Alhambra, CA asked in Business Law, Civil Litigation, Employment Law and Internet Law for California

Q: A Chief of operating officer unauthorized access company owner’s work emails.

I’m an owner of a company. The COO has global admin on Microsoft. Without my permission, this person accessed my work emails that I discussed work issues with another employee, then forwarded my email to a third person. My questions are

1. Did the COO commit a crime?

2. Do I have a ground to fire the COO?

3. Do I have a ground to sue her?

2 Lawyer Answers
James R. Dickinson
James R. Dickinson
  • San Bernardino, CA
  • Licensed in California

A: It sounds like a problem. More information is needed, such as how large is the corporation? Speak with a local attorney. [I litigate cases. Anything posted here must not be construed as legal advice, nor as grounds for forming an attorney-client relationship. You should seek an attorney for formal legal advice and representation.]

James L. Arrasmith
James L. Arrasmith pro label Lawyers, want to be a Justia Connect Pro too? Learn more ›
  • Sacramento, CA
  • Licensed in California

A: 1. Unauthorized access to someone else's emails without their permission can potentially be considered a violation of privacy and may be illegal. In California, unauthorized access to computer systems and electronic data is generally prohibited under state and federal laws, such as the Computer Fraud and Abuse Act (CFAA). However, the specific circumstances and applicable laws may vary, so it is crucial to consult with an attorney who specializes in cyber law or employment law to assess the legality of the COO's actions.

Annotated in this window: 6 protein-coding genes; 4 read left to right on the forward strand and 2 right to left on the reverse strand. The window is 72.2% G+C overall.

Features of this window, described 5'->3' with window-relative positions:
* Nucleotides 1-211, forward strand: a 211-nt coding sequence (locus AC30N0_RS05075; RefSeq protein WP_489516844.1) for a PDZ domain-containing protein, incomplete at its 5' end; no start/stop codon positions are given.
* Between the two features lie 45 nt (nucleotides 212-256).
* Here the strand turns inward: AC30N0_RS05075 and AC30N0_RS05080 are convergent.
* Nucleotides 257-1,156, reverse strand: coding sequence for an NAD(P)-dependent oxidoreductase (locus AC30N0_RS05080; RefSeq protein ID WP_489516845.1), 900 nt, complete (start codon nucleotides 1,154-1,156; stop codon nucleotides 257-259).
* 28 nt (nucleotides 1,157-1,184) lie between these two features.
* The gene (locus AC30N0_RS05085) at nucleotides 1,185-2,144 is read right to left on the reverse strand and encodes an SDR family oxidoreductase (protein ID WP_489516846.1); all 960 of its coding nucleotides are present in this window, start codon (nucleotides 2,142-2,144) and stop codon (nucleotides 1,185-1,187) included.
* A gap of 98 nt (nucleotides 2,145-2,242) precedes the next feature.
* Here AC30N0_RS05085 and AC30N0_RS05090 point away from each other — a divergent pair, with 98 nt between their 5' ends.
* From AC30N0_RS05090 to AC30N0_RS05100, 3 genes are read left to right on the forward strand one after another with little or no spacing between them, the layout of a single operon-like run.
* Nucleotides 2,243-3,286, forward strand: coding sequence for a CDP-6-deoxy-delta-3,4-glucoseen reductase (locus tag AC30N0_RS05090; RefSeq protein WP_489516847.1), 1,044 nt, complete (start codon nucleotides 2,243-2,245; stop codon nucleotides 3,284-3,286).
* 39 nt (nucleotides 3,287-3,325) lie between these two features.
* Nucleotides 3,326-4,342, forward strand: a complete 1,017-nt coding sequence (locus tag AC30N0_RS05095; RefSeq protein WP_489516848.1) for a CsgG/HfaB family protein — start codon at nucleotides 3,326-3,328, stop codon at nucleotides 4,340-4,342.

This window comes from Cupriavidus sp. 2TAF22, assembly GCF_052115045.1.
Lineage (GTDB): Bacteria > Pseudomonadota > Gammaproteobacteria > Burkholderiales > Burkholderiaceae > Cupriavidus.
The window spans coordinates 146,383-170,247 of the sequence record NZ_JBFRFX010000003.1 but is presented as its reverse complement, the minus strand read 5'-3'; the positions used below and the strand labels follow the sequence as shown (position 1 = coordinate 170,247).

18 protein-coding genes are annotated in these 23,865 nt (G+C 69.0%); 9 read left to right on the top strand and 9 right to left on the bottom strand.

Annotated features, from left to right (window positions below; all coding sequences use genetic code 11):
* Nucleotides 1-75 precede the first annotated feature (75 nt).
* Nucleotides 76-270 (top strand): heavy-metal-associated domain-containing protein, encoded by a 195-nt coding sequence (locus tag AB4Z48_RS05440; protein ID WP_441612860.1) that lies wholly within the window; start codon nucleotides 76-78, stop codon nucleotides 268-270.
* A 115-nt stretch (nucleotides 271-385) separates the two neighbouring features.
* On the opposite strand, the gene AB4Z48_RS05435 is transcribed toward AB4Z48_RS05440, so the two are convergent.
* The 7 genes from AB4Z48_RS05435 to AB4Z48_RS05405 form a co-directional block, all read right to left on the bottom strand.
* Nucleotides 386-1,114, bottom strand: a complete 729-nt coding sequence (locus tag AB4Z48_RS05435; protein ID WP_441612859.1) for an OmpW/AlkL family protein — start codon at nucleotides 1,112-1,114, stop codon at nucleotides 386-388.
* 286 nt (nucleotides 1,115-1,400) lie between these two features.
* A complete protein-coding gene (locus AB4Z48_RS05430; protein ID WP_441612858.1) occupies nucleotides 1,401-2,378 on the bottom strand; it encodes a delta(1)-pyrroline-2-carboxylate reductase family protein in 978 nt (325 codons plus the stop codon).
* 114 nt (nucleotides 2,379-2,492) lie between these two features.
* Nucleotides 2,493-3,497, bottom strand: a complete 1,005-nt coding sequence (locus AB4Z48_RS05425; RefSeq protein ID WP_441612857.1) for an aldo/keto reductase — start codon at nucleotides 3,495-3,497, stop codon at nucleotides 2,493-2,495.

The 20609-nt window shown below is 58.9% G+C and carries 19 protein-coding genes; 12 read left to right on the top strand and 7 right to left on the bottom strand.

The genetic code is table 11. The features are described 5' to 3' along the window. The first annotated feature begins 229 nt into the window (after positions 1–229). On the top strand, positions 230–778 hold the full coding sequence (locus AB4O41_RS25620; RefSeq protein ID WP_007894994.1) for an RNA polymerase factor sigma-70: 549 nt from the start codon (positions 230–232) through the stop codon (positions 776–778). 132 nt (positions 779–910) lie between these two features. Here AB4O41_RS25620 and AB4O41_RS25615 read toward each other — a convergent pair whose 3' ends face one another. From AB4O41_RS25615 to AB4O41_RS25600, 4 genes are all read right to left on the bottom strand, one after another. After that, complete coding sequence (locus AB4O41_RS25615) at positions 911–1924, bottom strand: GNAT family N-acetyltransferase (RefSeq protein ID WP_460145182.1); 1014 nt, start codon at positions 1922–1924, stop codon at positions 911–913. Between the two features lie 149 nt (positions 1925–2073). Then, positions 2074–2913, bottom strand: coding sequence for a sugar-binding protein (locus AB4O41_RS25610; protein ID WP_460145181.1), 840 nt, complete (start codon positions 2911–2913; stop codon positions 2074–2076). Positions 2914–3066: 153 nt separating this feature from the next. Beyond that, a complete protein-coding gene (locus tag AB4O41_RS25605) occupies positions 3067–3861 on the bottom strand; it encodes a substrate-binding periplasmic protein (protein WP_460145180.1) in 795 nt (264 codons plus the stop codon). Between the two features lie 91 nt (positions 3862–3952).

2. As an owner of the company, you generally have the authority to terminate an employee, including the COO, if there are valid grounds for doing so. The unauthorized access and disclosure of your work emails without permission could be considered a breach of trust and a violation of company policies. However, employment laws can be complex, so it is advisable to consult with an employment attorney to ensure that you follow the appropriate legal procedures when terminating an employee.

3. Whether you have grounds to sue the COO would depend on various factors, including the specific laws governing privacy, employment contracts, and any applicable company policies. Consulting with an attorney who specializes in employment law would be essential to assess the situation properly, review any relevant legal documents, and advise you on whether you have a valid legal claim against the COO.

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